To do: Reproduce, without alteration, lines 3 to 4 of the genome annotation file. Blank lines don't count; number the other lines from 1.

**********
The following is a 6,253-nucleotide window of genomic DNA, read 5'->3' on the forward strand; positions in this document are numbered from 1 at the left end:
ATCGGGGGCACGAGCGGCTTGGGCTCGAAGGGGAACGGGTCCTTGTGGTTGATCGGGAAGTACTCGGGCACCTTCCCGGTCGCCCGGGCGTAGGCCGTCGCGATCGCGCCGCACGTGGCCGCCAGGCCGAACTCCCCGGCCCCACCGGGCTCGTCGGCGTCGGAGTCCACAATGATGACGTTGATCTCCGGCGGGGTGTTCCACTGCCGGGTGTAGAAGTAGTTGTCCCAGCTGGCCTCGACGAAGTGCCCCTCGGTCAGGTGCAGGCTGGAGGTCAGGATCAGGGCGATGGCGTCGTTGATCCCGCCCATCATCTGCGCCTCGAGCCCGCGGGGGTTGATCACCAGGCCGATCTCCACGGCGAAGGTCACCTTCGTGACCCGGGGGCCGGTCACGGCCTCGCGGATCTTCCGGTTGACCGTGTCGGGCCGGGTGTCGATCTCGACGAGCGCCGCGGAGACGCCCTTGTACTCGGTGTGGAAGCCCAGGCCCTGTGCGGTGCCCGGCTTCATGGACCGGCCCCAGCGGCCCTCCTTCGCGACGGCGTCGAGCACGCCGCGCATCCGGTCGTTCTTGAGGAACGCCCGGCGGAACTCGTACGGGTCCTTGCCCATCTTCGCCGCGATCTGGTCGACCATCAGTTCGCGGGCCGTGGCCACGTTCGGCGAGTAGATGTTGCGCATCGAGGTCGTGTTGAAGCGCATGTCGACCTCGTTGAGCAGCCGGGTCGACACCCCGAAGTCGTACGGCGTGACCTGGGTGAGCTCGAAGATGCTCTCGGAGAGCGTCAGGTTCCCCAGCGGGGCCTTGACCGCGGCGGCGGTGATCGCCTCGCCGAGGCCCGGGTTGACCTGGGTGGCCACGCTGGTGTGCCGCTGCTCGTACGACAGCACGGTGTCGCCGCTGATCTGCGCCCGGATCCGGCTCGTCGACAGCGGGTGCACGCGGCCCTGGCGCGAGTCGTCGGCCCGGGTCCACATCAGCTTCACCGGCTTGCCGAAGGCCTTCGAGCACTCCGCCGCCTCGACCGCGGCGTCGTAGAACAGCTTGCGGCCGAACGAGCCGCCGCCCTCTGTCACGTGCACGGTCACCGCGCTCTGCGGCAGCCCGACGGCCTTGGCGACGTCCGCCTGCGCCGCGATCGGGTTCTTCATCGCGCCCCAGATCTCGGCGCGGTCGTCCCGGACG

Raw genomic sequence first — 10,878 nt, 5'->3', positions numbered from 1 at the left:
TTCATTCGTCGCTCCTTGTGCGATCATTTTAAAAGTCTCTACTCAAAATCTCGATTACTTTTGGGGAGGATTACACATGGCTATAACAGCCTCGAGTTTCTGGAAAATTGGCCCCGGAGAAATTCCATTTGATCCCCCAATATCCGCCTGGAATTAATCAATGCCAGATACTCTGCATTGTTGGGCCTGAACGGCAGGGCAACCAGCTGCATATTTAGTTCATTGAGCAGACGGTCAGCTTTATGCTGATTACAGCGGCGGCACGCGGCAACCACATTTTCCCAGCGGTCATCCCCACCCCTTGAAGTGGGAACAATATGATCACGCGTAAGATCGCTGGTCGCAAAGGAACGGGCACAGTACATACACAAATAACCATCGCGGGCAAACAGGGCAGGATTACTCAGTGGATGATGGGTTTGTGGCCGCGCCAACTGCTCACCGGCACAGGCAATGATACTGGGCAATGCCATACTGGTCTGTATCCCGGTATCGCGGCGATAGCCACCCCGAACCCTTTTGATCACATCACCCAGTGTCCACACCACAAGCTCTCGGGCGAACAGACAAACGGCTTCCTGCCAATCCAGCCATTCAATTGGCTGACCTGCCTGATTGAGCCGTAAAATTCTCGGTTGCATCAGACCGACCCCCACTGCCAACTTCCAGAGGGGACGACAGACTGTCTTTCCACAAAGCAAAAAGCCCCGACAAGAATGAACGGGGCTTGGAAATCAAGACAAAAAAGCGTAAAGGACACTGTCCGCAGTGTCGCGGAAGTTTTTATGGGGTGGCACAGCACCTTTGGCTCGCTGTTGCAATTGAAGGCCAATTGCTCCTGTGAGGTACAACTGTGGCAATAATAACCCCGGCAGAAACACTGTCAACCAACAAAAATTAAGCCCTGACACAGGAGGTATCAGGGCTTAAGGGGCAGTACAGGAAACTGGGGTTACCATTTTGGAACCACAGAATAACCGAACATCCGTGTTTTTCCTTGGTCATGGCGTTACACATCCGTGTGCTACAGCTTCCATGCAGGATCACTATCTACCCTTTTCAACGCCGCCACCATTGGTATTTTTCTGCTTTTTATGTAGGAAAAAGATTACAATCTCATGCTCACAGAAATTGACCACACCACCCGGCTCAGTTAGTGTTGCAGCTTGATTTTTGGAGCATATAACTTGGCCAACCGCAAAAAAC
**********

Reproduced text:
Raw genomic sequence first — 10,878 nt, 5'->3', positions numbered from 1 at the left:
TTCATTCGTCGCTCCTTGTGCGATCATTTTAAAAGTCTCTACTCAAAATCTCGATTACTTTTGGGGAGGATTACACATGGCTATAACAGCCTCGAGTTTCTGGAAAATTGGCCCCGGAGAAATTCCATTTGATCCCCCAATATCCGCCTGGAATTAATCAATGCCAGATACTCTGCATTGTTGGGCCTGAACGGCAGGGCAACCAGCTGCATATTTAGTTCATTGAGCAGACGGTCAGCTTTATGCTGATTACAGCGGCGGCACGCGGCAACCACATTTTCCCAGCGGTCATCCCCACCCCTTGAAGTGGGAACAATATGATCACGCGTAAGATCGCTGGTCGCAAAGGAACGGGCACAGTACATACACAAATAACCATCGCGGGCAAACAGGGCAGGATTACTCAGTGGATGATGGGTTTGTGGCCGCGCCAACTGCTCACCGGCACAGGCAATGATACTGGGCAATGCCATACTGGTCTGTATCCCGGTATCGCGGCGATAGCCACCCCGAACCCTTTTGATCACATCACCCAGTGTCCACACCACAAGCTCTCGGGCGAACAGACAAACGGCTTCCTGCCAATCCAGCCATTCAATTGGCTGACCTGCCTGATTGAGCCGTAAAATTCTCGGTTGCATCAGACCGACCCCCACTGCCAACTTCCAGAGGGGACGACAGACTGTCTTTCCACAAAGCAAAAAGCCCCGACAAGAATGAACGGGGCTTGGAAATCAAGACAAAAAAGCGTAAAGGACACTGTCCGCAGTGTCGCGGAAGTTTTTATGGGGTGGCACAGCACCTTTGGCTCGCTGTTGCAATTGAAGGCCAATTGCTCCTGTGAGGTACAACTGTGGCAATAATAACCCCGGCAGAAACACTGTCAACCAACAAAAATTAAGCCCTGACACAGGAGGTATCAGGGCTTAAGGGGCAGTACAGGAAACTGGGGTTACCATTTTGGAACCACAGAATAACCGAACATCCGTGTTTTTCCTTGGTCATGGCGTTACACATCCGTGTGCTACAGCTTCCATGCAGGATCACTATCTACCCTTTTCAACGCCGCCACCATTGGTATTTTTCTGCTTTTTATGTAGGAAAAAGATTACAATCTCATGCTCACAGAAATTGACCACACCACCCGGCTCAGTTAGTGTTGCAGCTTGATTTTTGGAGCATATAACTTGGCCAACCGCAAAAAAC